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Old 02-11-2018, 11:13 AM
 
Location: A safe distance from San Francisco
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My understanding is that this is the page to download the ISO file from. It gives you options of Windows 10 or Windows 10 Fall Creators update. Any recommendations on which one to start with?

https://www.microsoft.com/en-gb/soft...d/windows10ISO
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Old 02-11-2018, 12:10 PM
 
Location: Wandering.
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Quote:
Originally Posted by CrownVic95 View Post
My understanding is that this is the page to download the ISO file from. It gives you options of Windows 10 or Windows 10 Fall Creators update. Any recommendations on which one to start with?

https://www.microsoft.com/en-gb/soft...d/windows10ISO
I'm seeing two different types of links. The Fall Creators Update will download the update tool for an existing installation, where the media creation tool will build installation media for you (probably with the latest version).
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Old 02-11-2018, 05:02 PM
 
Location: A safe distance from San Francisco
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Ok, so I've downloaded the ISO file....and windows xp doesn't know how to open it. I thought I was going to create installation media from it, but now I'm confused. Will my laptop boot directly from this ISO file?
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Old 02-11-2018, 05:53 PM
 
Location: Wandering.
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It's been several years since I used the media creation tool, but I thought that it had an option to build a bootable USB drive.

If all you have is the ISO, you should be able to build a bootable disk from it: How to create bootable USB media from ISO for Windows 10

Unfortunately XP is awful when it comes to having built in support for anything that modern versions of Windows know how to support out of the box (ISO files of course predate XP, but support just wasn't included).
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Old 02-11-2018, 07:08 PM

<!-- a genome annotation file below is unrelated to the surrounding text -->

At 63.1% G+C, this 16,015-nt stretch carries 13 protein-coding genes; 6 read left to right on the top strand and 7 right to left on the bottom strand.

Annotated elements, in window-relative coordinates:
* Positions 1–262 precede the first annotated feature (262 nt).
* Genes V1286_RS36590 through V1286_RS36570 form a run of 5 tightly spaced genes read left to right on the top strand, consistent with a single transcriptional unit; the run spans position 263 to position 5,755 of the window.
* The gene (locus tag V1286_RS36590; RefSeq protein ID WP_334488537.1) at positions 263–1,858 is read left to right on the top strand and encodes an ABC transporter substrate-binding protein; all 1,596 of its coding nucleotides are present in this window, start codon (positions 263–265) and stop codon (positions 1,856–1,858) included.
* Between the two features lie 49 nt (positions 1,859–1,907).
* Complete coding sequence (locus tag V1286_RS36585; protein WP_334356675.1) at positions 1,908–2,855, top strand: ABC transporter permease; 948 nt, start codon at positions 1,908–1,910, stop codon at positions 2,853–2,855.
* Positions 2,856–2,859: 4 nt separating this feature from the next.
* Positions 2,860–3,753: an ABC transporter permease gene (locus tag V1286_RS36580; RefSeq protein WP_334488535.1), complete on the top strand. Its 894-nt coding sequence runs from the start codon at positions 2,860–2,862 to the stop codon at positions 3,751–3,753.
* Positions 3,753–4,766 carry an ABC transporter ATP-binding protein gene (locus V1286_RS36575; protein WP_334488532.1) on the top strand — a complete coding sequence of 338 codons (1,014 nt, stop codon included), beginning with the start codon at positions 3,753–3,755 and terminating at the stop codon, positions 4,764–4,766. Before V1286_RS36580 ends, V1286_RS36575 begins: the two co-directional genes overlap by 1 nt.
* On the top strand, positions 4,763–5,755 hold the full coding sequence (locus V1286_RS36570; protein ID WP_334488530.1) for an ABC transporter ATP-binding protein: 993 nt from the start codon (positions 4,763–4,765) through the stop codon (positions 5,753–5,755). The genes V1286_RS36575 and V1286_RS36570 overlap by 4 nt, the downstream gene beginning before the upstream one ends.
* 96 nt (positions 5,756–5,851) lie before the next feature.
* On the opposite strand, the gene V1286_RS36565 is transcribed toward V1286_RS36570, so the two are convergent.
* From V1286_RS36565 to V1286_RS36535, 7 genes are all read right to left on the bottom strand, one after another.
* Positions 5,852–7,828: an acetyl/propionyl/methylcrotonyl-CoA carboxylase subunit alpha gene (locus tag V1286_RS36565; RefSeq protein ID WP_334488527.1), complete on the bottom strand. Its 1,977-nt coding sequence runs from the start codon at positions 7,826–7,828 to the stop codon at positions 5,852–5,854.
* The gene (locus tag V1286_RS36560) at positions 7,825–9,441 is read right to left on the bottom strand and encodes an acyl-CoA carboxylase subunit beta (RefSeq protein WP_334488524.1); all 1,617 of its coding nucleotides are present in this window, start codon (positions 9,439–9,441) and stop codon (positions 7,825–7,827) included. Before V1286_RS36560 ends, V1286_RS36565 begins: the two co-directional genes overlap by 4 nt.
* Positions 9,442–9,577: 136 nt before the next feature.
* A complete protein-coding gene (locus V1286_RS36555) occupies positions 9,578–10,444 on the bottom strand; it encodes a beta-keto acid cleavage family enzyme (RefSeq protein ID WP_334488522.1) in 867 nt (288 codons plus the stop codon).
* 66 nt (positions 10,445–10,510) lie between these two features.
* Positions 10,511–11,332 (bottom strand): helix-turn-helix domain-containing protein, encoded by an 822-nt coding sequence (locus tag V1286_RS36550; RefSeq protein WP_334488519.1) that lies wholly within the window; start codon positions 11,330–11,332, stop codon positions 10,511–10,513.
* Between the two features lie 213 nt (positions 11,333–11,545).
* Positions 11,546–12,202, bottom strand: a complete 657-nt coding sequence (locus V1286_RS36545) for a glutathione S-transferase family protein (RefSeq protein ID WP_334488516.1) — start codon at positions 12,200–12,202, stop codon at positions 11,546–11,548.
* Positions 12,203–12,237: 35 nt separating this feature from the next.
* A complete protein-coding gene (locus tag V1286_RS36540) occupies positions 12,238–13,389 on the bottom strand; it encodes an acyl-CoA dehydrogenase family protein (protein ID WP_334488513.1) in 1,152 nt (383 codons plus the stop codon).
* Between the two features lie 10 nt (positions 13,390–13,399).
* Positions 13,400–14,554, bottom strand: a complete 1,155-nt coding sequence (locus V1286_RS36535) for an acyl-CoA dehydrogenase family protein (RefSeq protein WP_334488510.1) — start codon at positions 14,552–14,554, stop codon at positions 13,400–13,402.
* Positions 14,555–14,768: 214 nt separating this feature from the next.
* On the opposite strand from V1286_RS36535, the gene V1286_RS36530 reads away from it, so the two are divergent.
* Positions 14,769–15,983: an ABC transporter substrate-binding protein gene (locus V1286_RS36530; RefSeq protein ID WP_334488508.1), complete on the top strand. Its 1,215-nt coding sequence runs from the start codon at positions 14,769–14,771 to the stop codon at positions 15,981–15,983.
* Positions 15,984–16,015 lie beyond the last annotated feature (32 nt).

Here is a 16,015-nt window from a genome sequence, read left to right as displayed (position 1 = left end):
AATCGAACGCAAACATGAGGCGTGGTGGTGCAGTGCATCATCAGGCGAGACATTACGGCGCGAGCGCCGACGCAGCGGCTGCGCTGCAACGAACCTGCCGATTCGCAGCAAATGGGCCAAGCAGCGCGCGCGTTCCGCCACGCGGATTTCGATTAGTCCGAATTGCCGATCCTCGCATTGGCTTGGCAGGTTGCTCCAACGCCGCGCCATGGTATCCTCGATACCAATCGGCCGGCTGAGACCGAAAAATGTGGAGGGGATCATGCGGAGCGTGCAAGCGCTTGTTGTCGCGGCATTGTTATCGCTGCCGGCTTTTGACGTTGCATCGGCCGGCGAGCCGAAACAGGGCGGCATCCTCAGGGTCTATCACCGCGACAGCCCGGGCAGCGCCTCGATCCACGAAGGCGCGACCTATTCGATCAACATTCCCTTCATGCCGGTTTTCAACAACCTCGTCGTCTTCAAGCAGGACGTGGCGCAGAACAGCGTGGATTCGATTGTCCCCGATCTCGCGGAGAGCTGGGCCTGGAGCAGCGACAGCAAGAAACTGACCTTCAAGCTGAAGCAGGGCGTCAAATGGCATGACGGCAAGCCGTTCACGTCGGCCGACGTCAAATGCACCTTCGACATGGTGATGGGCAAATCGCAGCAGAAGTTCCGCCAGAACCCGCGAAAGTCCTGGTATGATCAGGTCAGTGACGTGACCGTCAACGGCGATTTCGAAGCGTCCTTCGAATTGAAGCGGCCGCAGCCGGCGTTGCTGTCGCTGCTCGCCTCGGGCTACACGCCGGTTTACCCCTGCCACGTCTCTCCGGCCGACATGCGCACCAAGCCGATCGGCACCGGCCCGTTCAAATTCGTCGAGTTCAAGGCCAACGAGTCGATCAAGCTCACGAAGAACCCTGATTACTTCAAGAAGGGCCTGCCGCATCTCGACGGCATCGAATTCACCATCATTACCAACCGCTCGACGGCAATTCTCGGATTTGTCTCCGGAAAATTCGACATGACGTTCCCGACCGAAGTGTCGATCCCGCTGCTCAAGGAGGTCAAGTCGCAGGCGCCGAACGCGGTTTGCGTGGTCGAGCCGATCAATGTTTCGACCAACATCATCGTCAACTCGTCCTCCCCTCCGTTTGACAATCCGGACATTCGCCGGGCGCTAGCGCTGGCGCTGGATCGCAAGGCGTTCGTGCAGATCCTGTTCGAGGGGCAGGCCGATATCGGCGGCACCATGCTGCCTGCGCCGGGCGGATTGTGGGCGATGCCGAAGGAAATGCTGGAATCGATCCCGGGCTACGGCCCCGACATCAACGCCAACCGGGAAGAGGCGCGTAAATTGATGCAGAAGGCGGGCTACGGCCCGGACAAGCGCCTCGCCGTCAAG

Location: A safe distance from San Francisco
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Quote:
Originally Posted by Skunk Workz View Post
It's been several years since I used the media creation tool, but I thought that it had an option to build a bootable USB drive.

If all you have is the ISO, you should be able to build a bootable disk from it: How to create bootable USB media from ISO for Windows 10

Unfortunately XP is awful when it comes to having built in support for anything that modern versions of Windows know how to support out of the box (ISO files of course predate XP, but support just wasn't included).
Thanks for your help.

But, as it turns out, my question is moot anyway for the moment because I'm unable to copy the ISO file to the new flash drive I bought for this purpose - insufficient disk space available. I'm using my old XP machine that I resurrected with the 13GB IBM HD that I bought 18 years ago for my first W98SE build. It's bigger and newer HD bit the dust after 13 years. The old IBM is still going strong, though.

I knew I didn't have enough disk space left on the C: drive for the ISO and my plan was to save it directly to the USB anyway. Tried to do that and couldn't - XP gave me no save option but to the default downloads folder in C:. So I spent most of 2 hours finding things to delete, compressing files, and defragging to free up enough space on C:. So then the download worked, but there is less than a GB of free space left. Now there's not a damn thing (that I know of) that I can do with that file.

I'm going to have to find someone with a modern machine who can download that file directly to my flash drive and then create the bootable USB. Maybe if I can find the right person at Best Buy, they would do it for me. I bought my new hard drive there and lots of other stuff over time, including this laptop I'm trying to fix. There was a young guy there this morning who had done several of these and seemed to know all about it. I hope he's there tomorrow.

Last edited by CrownVic95; 02-11-2018 at 07:19 PM..
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Old 02-11-2018, 07:53 PM
 
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You cannot just copy the ISO file itself as data file, there is specific procedure. I don't recall XP having the ability to work with ISO files out of the box. This is kind of like a zip file, try using using 7-zip and extract the .ISO file directly to the USB media. Optionally You should be able to use the ISO file to create a DVD if you have DVD burner. Your DVD burning software should be able to do this properly.

Also note you may want to go to HP's site and look up you model. Windows 10 does a a really good job but software and drivers specific to HP should probably be installed from files there because windows may not install them. Power management, drivers for keyboard buttons etc. There is going to be a fairly big list, you don't need all of them.